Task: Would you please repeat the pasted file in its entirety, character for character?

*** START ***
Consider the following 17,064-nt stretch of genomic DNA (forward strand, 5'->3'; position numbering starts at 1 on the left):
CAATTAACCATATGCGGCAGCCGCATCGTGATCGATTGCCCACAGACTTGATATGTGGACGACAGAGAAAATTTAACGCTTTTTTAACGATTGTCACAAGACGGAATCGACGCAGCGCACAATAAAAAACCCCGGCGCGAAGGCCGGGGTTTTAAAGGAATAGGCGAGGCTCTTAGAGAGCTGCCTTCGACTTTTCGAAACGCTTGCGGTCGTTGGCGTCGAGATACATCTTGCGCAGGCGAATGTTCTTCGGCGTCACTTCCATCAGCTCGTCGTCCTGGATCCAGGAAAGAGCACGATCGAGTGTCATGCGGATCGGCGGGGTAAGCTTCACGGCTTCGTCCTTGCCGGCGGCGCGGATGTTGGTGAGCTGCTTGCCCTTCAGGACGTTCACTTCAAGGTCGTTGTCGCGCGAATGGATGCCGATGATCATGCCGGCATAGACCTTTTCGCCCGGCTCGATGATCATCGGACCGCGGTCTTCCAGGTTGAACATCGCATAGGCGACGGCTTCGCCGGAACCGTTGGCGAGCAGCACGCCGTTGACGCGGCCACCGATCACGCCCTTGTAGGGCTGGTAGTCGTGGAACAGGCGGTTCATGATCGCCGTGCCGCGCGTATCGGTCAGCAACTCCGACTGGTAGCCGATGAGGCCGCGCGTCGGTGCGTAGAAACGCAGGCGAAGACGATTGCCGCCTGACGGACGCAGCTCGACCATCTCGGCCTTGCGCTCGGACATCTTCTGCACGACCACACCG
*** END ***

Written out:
Consider the following 17,064-nt stretch of genomic DNA (forward strand, 5'->3'; position numbering starts at 1 on the left):
CAATTAACCATATGCGGCAGCCGCATCGTGATCGATTGCCCACAGACTTGATATGTGGACGACAGAGAAAATTTAACGCTTTTTTAACGATTGTCACAAGACGGAATCGACGCAGCGCACAATAAAAAACCCCGGCGCGAAGGCCGGGGTTTTAAAGGAATAGGCGAGGCTCTTAGAGAGCTGCCTTCGACTTTTCGAAACGCTTGCGGTCGTTGGCGTCGAGATACATCTTGCGCAGGCGAATGTTCTTCGGCGTCACTTCCATCAGCTCGTCGTCCTGGATCCAGGAAAGAGCACGATCGAGTGTCATGCGGATCGGCGGGGTAAGCTTCACGGCTTCGTCCTTGCCGGCGGCGCGGATGTTGGTGAGCTGCTTGCCCTTCAGGACGTTCACTTCAAGGTCGTTGTCGCGCGAATGGATGCCGATGATCATGCCGGCATAGACCTTTTCGCCCGGCTCGATGATCATCGGACCGCGGTCTTCCAGGTTGAACATCGCATAGGCGACGGCTTCGCCGGAACCGTTGGCGAGCAGCACGCCGTTGACGCGGCCACCGATCACGCCCTTGTAGGGCTGGTAGTCGTGGAACAGGCGGTTCATGATCGCCGTGCCGCGCGTATCGGTCAGCAACTCCGACTGGTAGCCGATGAGGCCGCGCGTCGGTGCGTAGAAACGCAGGCGAAGACGATTGCCGCCTGACGGACGCAGCTCGACCATCTCGGCCTTGCGCTCGGACATCTTCTGCACGACCACACCG